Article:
An ‘Office form’ may be defined as a printed sheet of paper or card with marked headings for entries to be made in hand or by typing. Forms are the basic tools for all types of office work. It is through the office forms all essential information required for efficient conduct of business can be received, recorded, arranged and transmitted in a systematic manner. Generally, the data may be collected from outside sources through bills, quotations, orders, statistical data, return etc.
The ready-made forms help the employees to collect the data without much difficulty. These forms reduce clerical work and collects only required information instead of writing down the whole matter. Hence, the form is printed or cyclostyled format for future use. Forms may be filled in ink or with a typewriter.
A form is printed piece of paper containing some information with blank spaces left for the entry of required information briefly by the persons using it. It is called the raw material for office work. Common examples of office forms are invoices, credit notes, debit notes etc.
J.C. Denier defines “Printed piece of paper or card on which entries are usually made against marked headings”.
George R. Terry says that, “Office forms are the raw materials of the office”.
1. Purchase Forms: A purchase form is a commercial document and first official offer issued by a buyer to a seller, indicating types, quantities, and agreed prices for products or services. E.g., Purchase requisition form, Order form
2. Sales Forms: A sales form is an internal document of the company. It is generated by the company itself for selling their goods.
3. Correspondence Forms: Any written or digital communication exchanged by two or more parties. Correspondences may come in the form of letters, emails, text messages, voicemails, notes, or postcards.
4. Accounting Forms: The account form balance sheet is a financial statement format where the assets are reported on the left side and the liabilities are reported on the right side. The account form is kind of a visual representation of the accounting equation.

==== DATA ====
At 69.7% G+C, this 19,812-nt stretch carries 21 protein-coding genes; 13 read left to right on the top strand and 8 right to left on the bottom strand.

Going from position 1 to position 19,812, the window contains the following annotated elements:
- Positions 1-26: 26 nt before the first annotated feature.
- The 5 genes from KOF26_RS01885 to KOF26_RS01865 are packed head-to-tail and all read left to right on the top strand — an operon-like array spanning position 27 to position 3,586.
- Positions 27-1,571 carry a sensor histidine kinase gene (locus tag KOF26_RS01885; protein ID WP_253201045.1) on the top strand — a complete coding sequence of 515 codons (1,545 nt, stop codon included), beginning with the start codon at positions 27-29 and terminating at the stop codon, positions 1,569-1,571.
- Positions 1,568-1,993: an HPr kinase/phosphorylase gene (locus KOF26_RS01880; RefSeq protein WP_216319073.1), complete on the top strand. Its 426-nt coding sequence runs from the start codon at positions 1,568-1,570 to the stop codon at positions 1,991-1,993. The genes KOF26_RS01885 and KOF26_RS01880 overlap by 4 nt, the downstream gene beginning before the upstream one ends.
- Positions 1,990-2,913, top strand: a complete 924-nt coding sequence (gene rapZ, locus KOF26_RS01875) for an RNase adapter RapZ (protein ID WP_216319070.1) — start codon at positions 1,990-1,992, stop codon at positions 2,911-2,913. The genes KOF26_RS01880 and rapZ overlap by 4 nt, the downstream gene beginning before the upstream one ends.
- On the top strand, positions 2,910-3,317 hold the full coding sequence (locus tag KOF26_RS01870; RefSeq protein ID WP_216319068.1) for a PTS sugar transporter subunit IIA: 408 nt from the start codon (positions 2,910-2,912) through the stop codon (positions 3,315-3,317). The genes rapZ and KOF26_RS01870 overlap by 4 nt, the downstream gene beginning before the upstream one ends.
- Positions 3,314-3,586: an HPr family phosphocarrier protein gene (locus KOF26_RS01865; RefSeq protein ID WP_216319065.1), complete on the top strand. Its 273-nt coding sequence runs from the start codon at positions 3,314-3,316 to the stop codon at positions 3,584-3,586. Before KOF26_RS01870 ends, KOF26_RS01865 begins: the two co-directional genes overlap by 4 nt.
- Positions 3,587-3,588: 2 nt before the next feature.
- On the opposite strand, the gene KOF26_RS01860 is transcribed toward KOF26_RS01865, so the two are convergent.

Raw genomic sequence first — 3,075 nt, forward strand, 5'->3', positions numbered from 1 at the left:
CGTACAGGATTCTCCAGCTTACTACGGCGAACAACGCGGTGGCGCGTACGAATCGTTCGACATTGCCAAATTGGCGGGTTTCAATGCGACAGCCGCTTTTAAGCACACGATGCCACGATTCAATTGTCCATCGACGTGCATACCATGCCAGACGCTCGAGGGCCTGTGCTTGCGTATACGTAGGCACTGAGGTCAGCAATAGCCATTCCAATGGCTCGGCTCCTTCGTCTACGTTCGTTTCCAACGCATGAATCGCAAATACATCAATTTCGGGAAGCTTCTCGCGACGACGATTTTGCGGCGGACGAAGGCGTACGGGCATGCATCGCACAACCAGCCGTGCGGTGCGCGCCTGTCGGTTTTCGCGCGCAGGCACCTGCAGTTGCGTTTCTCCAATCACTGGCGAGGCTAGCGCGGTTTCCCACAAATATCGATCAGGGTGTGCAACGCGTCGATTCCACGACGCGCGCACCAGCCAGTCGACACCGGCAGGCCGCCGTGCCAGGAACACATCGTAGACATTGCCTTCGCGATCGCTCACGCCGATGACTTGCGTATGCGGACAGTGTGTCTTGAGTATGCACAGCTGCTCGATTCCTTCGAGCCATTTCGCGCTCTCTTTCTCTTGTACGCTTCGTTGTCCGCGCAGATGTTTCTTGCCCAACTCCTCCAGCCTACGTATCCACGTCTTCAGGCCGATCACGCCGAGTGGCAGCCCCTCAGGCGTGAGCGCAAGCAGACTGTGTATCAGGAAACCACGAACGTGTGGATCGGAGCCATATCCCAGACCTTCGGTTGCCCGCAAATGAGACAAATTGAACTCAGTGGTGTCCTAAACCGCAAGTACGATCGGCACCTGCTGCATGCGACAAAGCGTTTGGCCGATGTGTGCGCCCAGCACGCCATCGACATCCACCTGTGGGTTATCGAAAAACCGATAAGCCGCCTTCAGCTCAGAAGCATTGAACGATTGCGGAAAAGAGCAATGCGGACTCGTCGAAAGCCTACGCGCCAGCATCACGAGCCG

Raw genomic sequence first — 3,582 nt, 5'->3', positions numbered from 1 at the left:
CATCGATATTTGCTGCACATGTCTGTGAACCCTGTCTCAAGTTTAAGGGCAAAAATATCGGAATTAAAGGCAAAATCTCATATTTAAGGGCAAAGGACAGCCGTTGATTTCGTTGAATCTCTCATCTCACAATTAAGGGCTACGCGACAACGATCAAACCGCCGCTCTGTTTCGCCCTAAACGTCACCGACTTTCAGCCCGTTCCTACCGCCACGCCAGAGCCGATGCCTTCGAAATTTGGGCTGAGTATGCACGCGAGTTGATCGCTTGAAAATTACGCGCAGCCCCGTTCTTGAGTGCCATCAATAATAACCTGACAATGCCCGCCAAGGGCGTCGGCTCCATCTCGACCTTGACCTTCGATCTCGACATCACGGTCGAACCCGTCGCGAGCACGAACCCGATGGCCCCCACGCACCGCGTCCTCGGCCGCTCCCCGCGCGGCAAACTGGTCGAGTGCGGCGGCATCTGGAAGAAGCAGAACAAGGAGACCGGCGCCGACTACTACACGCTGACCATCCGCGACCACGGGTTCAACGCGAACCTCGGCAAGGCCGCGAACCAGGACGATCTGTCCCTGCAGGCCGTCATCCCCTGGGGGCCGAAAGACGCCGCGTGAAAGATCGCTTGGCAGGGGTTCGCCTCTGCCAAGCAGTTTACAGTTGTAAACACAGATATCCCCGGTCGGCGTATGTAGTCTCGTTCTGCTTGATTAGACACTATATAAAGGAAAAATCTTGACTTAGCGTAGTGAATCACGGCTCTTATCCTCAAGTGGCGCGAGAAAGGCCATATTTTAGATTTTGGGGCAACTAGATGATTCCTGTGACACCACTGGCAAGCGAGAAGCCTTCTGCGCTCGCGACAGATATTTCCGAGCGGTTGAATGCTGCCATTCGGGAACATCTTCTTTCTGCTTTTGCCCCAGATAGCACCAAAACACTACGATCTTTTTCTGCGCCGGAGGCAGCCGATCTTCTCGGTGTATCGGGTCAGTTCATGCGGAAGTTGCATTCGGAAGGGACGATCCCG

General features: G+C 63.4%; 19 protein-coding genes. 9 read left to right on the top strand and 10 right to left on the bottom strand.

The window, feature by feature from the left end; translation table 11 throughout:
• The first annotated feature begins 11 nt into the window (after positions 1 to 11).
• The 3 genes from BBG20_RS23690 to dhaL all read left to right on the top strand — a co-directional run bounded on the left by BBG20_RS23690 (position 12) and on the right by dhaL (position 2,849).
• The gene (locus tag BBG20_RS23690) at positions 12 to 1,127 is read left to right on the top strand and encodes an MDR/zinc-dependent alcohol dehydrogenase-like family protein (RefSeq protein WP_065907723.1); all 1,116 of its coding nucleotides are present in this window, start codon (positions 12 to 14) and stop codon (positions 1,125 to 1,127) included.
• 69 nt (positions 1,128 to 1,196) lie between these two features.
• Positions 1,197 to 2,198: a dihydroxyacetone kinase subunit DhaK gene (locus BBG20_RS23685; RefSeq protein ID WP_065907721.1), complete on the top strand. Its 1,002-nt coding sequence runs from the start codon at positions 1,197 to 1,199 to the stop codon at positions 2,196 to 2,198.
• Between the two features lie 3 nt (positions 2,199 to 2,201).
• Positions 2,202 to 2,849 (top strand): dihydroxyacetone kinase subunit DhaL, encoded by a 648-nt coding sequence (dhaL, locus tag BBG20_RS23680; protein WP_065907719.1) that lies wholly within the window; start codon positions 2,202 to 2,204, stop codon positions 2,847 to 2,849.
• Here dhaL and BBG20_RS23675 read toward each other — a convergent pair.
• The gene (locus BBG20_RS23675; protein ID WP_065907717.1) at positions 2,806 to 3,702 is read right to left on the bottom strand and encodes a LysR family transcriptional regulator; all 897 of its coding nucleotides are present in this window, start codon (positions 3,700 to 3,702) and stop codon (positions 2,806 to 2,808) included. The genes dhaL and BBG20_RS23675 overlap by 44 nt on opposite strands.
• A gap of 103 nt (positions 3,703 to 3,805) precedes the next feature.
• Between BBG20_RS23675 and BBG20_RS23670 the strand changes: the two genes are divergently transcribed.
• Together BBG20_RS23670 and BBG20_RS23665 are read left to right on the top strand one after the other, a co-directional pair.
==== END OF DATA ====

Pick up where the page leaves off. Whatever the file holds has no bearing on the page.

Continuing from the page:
1. Outside Contract Forms: Forms sent to customers, creditors and other persons (outside the office) with whom the firm does business from the office (e.g., cheques, orders, invoices, statements, vouchers, etc.)
2. Internal Office Forms: Forms which are used by the employees of a business internally within the office (e.g., memorandum forms, requisitions, accounting forms, report forms, etc.).
1. Single Copy Forms: Single copy form is used to serve the only one purpose and kept by any one of the office employee. E.g. Employment application forms.
2. Multiple Copy Forms: These are prepared in duplicate or triplicate-the copies being used to transmit information to other departments or used as additional record ex. sub type unit, fan or Z arrangement.
i. EDP Forms: EDP Forms which are used on computers and other data processing machines.
ii. Non-EDP Forms: These forms are not used in EDP but are otherwise used on typewriters or to write in hand etc.
An e- form is a computer program version of a paper form. E-forms eliminate the cost of printing, storing, and distributing pre-printed forms, and the wastage of outdated forms. E-forms can be filled out faster because the programming associated with e-forms can automatically- format, calculate, look up and validate information for the user.
· It is easier to fill when compare to paper form.
· It can be easily and quickly responded.
· Adding questions and editing information can be done quickly and easily.